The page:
Firefighters continued to make progress overnight against the deadly Camp fire, which has ravaged Northern California for more than a week, boosting containment to 66%, the California Department of Forestry and Fire Protection said Monday.
The fire grew slightly overnight and has chewed through 151,000 acres in Butte County. The blaze, which is the state’s deadliest wildfire, has claimed at least 77 lives and destroyed 15,850 structures. More than 11,000 of those buildings were homes.
Fire officials expect the blaze to be fully contained on Nov. 30.
When Jeff and Nan Thompson and their son Alex, a ruddy-haired 5-year-old with boundless energy, returned to their hilltop home in Malibu on Sunday, they were astonished by what had burned and what had not.
Burned: bushes scorched black along their driveway, a metal grate only steps from their living room windows, and a nearby house that used to loom over them from the hills.
Not burned: their butterscotch-colored house, which seemed practically untouched save for a scattering of Spanish tiles that had tumbled from the roof.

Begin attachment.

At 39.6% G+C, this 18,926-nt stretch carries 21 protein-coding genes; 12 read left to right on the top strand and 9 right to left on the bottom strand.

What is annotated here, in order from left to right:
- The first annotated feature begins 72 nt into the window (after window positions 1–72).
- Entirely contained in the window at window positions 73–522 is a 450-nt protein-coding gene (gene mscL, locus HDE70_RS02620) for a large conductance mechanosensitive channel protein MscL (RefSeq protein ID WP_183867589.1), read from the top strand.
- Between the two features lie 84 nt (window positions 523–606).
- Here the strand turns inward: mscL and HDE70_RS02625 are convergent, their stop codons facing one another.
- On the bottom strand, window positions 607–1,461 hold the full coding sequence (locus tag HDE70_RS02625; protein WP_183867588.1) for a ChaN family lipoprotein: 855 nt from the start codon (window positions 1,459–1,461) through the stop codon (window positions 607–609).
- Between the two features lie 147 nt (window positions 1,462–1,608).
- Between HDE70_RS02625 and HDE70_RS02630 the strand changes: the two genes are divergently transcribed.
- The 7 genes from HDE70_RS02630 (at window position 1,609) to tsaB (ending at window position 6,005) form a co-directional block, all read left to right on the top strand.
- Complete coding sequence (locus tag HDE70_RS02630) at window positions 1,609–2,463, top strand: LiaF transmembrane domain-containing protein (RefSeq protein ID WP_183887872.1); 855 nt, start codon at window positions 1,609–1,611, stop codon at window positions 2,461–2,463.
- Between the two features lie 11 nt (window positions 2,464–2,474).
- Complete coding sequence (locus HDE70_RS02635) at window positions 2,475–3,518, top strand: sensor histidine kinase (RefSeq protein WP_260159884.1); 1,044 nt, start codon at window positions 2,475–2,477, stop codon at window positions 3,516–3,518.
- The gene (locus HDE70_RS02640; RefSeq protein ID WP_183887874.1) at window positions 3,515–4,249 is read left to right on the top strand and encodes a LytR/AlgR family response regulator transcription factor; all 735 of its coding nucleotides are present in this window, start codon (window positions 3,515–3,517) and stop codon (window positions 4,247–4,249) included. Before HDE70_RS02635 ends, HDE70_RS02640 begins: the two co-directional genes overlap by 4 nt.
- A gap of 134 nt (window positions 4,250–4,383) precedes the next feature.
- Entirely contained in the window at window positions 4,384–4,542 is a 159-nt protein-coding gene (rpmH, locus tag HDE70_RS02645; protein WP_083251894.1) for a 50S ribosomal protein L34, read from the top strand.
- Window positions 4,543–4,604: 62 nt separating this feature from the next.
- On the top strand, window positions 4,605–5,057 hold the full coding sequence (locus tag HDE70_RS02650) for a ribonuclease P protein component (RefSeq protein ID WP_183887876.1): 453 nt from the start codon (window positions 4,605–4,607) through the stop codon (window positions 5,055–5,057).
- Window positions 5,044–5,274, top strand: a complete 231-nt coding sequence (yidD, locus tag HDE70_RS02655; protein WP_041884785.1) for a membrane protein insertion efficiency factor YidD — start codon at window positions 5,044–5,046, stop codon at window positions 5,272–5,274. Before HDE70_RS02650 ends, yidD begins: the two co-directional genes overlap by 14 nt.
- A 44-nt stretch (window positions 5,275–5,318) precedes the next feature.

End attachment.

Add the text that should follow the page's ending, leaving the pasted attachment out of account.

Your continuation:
Paradise Mayor Jody Jones, said Sunday authorities have estimated that it will take at least two years for her city to begin to bounce back from the devastating Camp fire — one year to clear debris from the thousands of structures that burned and another to rebuild.
She and her husband are now living in their motor home. So they can have a base of operations as the city comes back, they made an offer on a home in Chico on Tuesday, she said, and it is now in escrow.
“We’ve hugged and tried to support each other,” Jones said as she left a vigil for the victims of the blaze. “We’re all in this together.”
For nearly a week, Laura Cartwright and her brother looked for their 71-year-old reclusive uncle from Helltown, a small community just north of Paradise.
They tried calling him by phone when the Camp fire broke out, but they couldn’t get through. Even on normal days, cell service there is spotty. They checked the American Red Cross shelter’s online list to see whether their uncle had marked himself safe. He hadn’t.
By Day 3, they were worried. By Day 5, they couldn’t sit at home anymore and drove up from Concord to the disaster zone. They ended up roaming a tent city in a Walmart parking lot, asking if anyone had seen their uncle.
Jeff Evans is one of a handful of people left in Concow, a mountain hamlet tucked deep in the woods that has been under mandatory evacuation orders since the Camp fire tore through here on Nov. 8. If he leaves, he can’t get back in.
His neighbors stuck on the outside have been emailing him requests. Because the gas in the generator powering his electricity — and his internet — is limited, he hops online for a few minutes each day, answers their questions and gets going.
“Every single morning until the afternoon, I’m huffing it,” Evans said. “I’m going and going and going. There’s pigs to feed and goats and ducks and chickens.”